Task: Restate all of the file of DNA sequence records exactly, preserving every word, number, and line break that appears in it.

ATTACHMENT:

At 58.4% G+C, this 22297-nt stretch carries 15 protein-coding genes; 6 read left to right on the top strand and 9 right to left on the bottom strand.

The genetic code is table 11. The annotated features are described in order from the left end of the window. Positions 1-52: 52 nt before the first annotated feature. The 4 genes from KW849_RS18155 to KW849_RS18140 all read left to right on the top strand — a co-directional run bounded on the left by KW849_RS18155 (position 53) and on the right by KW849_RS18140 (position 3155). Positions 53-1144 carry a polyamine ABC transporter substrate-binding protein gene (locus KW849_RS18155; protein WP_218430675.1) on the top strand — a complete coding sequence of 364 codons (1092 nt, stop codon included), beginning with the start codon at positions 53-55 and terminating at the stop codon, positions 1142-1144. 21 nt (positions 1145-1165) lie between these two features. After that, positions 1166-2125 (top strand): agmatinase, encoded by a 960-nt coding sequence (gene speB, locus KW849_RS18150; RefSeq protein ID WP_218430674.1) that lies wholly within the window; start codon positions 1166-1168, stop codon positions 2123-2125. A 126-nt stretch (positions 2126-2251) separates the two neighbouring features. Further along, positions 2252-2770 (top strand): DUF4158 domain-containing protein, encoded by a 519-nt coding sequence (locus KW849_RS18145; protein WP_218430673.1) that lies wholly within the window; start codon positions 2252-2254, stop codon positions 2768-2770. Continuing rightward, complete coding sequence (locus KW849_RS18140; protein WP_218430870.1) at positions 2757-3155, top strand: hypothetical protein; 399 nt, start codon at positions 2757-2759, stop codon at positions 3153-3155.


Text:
At 58.4% G+C, this 22297-nt stretch carries 15 protein-coding genes; 6 read left to right on the top strand and 9 right to left on the bottom strand.

The genetic code is table 11. The annotated features are described in order from the left end of the window. Positions 1-52: 52 nt before the first annotated feature. The 4 genes from KW849_RS18155 to KW849_RS18140 all read left to right on the top strand — a co-directional run bounded on the left by KW849_RS18155 (position 53) and on the right by KW849_RS18140 (position 3155). Positions 53-1144 carry a polyamine ABC transporter substrate-binding protein gene (locus KW849_RS18155; protein WP_218430675.1) on the top strand — a complete coding sequence of 364 codons (1092 nt, stop codon included), beginning with the start codon at positions 53-55 and terminating at the stop codon, positions 1142-1144. 21 nt (positions 1145-1165) lie between these two features. After that, positions 1166-2125 (top strand): agmatinase, encoded by a 960-nt coding sequence (gene speB, locus KW849_RS18150; RefSeq protein ID WP_218430674.1) that lies wholly within the window; start codon positions 1166-1168, stop codon positions 2123-2125. A 126-nt stretch (positions 2126-2251) separates the two neighbouring features. Further along, positions 2252-2770 (top strand): DUF4158 domain-containing protein, encoded by a 519-nt coding sequence (locus KW849_RS18145; protein WP_218430673.1) that lies wholly within the window; start codon positions 2252-2254, stop codon positions 2768-2770. Continuing rightward, complete coding sequence (locus KW849_RS18140; protein WP_218430870.1) at positions 2757-3155, top strand: hypothetical protein; 399 nt, start codon at positions 2757-2759, stop codon at positions 3153-3155.